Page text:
In February, Malta’s annual inflation rate dropped to its lowest level since 2021, led in part by food prices, which registered the first month-on-month decrease in three years.

Malta’s yearly inflation rate stood at three per cent, while the monthly change in the index of prices for food and non-alcoholic beverages turned negative – indicting a decrease in prices – for the first time since January 2021, standing at -1.1 per cent.

Taking to social media, Minister for the Economy Silvio Schembri attributed the decrease in food prices to the Stabbiltà scheme, saying the statistics are “a confirmation of the initiative’s necessity and effectiveness.”

Minister Schembri spearheaded a price stability scheme among food importers and retailers that saw the recommended retail price of certain essential products drop by 15 per cent, which will remain fixed until the announcement of the Government Budget for 2025.

However, many locals took the Minister to task for his celebratory tone, with some saying that their weekly shop costs the same as it did before while others mocked the relatively small price reductions on many products (that were often already being sold for cheaper than the recommended retail price).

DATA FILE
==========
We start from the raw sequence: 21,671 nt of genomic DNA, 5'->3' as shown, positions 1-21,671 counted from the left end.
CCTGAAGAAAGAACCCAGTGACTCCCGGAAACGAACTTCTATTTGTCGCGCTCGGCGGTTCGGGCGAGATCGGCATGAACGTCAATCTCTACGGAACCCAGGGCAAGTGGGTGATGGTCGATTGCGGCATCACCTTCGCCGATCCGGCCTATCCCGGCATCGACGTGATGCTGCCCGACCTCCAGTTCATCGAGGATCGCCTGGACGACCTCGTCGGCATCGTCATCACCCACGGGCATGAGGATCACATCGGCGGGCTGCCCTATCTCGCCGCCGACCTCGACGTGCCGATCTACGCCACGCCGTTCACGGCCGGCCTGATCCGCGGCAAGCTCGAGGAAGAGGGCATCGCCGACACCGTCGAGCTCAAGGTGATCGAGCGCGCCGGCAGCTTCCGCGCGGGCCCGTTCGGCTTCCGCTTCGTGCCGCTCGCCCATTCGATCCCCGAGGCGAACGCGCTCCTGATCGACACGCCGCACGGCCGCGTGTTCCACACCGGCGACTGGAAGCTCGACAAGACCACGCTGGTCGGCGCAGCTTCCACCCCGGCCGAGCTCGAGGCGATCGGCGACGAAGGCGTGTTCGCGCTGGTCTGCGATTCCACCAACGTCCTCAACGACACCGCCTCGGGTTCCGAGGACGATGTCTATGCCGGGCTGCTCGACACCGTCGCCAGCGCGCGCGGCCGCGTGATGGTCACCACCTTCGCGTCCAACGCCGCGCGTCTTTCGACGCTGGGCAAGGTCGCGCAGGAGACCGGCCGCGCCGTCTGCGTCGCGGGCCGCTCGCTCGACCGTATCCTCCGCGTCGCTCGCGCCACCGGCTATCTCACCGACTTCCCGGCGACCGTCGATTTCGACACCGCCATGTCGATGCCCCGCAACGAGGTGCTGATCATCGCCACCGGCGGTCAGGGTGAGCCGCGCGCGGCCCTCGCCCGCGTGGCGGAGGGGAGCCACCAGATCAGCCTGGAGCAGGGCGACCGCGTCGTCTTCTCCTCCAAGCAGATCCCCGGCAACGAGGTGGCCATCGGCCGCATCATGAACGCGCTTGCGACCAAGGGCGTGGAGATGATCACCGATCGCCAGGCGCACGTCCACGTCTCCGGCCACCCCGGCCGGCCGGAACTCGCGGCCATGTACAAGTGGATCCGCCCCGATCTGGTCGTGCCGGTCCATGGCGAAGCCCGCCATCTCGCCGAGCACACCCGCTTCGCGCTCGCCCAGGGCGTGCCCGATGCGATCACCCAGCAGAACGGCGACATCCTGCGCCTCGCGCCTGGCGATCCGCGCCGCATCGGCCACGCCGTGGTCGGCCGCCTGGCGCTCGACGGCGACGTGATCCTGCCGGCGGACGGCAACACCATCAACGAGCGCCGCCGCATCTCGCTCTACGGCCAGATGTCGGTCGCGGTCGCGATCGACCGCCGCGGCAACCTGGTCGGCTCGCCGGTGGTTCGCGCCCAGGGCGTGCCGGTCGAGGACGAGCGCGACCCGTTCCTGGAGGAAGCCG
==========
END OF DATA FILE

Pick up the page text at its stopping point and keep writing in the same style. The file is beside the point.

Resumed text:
The -1.1 per cent reduction over the preceding month stands in contrast to the advertised 15 per cent reduction in the price of staple foods, and may indicate that the products benefitting from a discount through the initiative are less popular than initially thought.

Another reason, put forward by several commenters on social media, may be that importers and retailers increased the price of other products to make up the difference to their bottom lines.

Food prices (Source: European Commission)

Food inflation has been a particular pressure point on Maltese inflation, often singled out as the largest contributor to inflation statistics. And while, in the European Union, food prices largely stabilised since March 2023, local prices just kept rising month after month – until now.

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